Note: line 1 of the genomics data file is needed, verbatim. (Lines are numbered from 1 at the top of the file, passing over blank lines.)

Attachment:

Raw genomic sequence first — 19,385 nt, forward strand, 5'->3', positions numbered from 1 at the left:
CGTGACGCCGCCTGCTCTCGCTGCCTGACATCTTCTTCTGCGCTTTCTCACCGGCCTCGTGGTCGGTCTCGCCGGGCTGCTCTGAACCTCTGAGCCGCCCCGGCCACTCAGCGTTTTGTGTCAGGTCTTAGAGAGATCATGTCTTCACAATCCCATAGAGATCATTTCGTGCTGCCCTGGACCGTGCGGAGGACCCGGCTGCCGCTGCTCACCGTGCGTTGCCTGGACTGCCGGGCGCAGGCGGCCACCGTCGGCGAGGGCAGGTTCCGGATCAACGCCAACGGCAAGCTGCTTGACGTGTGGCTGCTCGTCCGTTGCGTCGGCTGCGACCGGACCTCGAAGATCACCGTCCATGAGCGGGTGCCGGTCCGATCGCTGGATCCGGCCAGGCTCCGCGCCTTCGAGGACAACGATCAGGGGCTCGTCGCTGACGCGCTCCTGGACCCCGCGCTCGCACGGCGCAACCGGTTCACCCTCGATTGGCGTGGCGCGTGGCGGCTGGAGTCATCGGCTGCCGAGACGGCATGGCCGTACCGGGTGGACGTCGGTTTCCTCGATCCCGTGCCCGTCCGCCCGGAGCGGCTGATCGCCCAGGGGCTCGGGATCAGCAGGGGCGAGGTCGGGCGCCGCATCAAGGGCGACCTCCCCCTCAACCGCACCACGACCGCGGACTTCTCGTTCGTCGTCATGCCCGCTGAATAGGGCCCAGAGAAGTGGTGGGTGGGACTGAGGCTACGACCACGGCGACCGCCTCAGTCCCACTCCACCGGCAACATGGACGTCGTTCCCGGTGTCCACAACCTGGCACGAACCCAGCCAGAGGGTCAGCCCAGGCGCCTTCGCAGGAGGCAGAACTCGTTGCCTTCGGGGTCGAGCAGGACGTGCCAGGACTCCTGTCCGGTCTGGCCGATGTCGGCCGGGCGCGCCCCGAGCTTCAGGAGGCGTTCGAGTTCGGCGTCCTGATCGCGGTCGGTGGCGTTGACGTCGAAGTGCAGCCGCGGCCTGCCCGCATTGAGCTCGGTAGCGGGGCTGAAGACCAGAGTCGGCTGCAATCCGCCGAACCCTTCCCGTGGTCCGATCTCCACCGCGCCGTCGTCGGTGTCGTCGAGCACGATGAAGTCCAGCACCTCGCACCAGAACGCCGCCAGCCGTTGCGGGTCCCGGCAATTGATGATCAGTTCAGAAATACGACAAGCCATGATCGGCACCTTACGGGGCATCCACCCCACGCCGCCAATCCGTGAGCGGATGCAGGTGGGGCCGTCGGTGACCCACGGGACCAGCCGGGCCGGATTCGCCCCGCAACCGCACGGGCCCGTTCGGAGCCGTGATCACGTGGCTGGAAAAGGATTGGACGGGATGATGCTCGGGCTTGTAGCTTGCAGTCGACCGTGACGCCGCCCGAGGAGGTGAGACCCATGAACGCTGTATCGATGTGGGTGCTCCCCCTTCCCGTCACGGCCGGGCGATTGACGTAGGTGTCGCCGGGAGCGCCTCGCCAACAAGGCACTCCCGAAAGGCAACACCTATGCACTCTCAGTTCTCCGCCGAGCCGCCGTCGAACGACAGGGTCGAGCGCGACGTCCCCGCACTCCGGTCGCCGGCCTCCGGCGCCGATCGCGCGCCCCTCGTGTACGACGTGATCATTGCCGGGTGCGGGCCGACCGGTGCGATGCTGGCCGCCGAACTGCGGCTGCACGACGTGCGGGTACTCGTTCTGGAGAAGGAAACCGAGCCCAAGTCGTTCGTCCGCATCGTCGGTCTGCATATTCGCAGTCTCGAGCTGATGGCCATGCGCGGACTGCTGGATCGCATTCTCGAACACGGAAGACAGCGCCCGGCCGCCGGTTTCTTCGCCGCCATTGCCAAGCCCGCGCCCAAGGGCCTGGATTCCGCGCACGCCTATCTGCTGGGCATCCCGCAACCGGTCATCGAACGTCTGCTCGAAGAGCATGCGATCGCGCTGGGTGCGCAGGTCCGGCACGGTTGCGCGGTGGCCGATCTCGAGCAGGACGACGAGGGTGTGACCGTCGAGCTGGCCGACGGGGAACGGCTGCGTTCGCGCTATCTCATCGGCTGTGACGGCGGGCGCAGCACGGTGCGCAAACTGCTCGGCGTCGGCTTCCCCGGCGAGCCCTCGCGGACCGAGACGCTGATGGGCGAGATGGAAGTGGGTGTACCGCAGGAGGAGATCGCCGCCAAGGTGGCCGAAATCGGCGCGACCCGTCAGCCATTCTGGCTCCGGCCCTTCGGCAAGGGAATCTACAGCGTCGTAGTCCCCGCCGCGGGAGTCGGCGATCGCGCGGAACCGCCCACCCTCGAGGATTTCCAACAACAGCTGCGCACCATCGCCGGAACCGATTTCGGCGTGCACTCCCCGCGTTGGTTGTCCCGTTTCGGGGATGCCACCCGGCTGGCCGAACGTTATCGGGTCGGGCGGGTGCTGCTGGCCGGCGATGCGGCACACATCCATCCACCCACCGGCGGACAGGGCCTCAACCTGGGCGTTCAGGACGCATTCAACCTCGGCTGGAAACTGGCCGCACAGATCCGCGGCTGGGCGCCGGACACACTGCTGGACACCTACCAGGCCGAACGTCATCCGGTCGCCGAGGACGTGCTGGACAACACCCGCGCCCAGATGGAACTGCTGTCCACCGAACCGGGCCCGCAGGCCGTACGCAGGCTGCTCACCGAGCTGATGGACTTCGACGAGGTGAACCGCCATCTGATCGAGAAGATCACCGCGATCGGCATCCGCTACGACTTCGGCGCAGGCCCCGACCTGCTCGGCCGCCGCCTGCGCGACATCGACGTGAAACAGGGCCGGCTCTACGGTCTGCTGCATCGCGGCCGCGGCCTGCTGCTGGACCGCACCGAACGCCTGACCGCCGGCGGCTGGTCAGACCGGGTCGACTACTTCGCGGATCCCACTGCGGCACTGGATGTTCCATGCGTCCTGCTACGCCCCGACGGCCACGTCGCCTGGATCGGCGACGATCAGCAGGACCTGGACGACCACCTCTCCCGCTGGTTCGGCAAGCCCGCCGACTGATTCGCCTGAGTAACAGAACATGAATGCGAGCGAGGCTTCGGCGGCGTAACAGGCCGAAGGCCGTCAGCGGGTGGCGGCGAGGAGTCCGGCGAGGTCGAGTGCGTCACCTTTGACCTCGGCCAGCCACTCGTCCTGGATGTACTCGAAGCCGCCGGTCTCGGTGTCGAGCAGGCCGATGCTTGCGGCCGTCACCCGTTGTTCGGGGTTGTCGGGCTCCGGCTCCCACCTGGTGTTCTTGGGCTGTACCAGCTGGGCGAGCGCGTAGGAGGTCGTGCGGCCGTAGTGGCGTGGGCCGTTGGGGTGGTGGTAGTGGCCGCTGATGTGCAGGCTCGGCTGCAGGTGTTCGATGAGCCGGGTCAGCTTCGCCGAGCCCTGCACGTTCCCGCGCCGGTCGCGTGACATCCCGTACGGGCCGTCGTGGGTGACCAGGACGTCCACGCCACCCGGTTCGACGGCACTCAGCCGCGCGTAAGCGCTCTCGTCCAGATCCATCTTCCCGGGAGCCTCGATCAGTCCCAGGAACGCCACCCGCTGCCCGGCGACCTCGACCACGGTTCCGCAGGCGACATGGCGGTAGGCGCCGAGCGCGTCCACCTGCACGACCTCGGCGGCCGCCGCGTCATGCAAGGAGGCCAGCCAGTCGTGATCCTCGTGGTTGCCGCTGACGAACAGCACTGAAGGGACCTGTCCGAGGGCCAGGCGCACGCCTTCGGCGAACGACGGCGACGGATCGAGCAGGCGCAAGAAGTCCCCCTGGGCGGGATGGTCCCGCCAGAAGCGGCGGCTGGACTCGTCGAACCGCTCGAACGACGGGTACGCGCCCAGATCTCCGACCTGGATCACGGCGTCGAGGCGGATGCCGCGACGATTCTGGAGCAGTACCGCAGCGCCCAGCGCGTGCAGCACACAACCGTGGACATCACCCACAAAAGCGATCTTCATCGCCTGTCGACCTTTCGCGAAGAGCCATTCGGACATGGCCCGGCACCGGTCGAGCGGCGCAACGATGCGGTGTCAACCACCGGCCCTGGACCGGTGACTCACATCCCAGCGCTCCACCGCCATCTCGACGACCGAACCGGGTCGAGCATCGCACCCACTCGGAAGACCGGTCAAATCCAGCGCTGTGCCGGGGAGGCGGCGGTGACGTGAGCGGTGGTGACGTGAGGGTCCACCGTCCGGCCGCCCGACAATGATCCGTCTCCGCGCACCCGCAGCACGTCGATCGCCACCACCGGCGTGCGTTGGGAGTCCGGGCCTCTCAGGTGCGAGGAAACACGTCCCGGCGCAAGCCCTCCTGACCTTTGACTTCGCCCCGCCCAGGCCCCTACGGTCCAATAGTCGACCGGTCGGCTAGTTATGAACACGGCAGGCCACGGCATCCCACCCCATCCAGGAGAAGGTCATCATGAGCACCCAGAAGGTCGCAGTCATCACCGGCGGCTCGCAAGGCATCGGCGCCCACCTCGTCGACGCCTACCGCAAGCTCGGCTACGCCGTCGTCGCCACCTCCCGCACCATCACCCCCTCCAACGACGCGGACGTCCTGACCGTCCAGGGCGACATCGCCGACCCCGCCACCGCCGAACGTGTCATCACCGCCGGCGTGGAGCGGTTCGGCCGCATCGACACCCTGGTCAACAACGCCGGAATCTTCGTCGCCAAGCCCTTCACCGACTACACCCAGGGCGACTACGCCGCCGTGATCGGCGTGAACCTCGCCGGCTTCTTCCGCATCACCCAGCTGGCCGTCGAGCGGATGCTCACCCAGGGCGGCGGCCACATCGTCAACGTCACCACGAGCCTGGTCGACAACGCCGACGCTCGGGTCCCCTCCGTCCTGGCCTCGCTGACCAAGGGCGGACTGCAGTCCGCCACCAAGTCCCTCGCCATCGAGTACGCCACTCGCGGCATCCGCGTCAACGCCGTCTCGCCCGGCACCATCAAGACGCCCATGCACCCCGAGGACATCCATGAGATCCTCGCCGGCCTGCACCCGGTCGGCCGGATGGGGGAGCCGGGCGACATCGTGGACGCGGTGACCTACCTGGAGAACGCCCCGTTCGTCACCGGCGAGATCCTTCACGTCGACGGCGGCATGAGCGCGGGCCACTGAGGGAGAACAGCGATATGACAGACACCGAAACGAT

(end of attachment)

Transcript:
Raw genomic sequence first — 19,385 nt, forward strand, 5'->3', positions numbered from 1 at the left: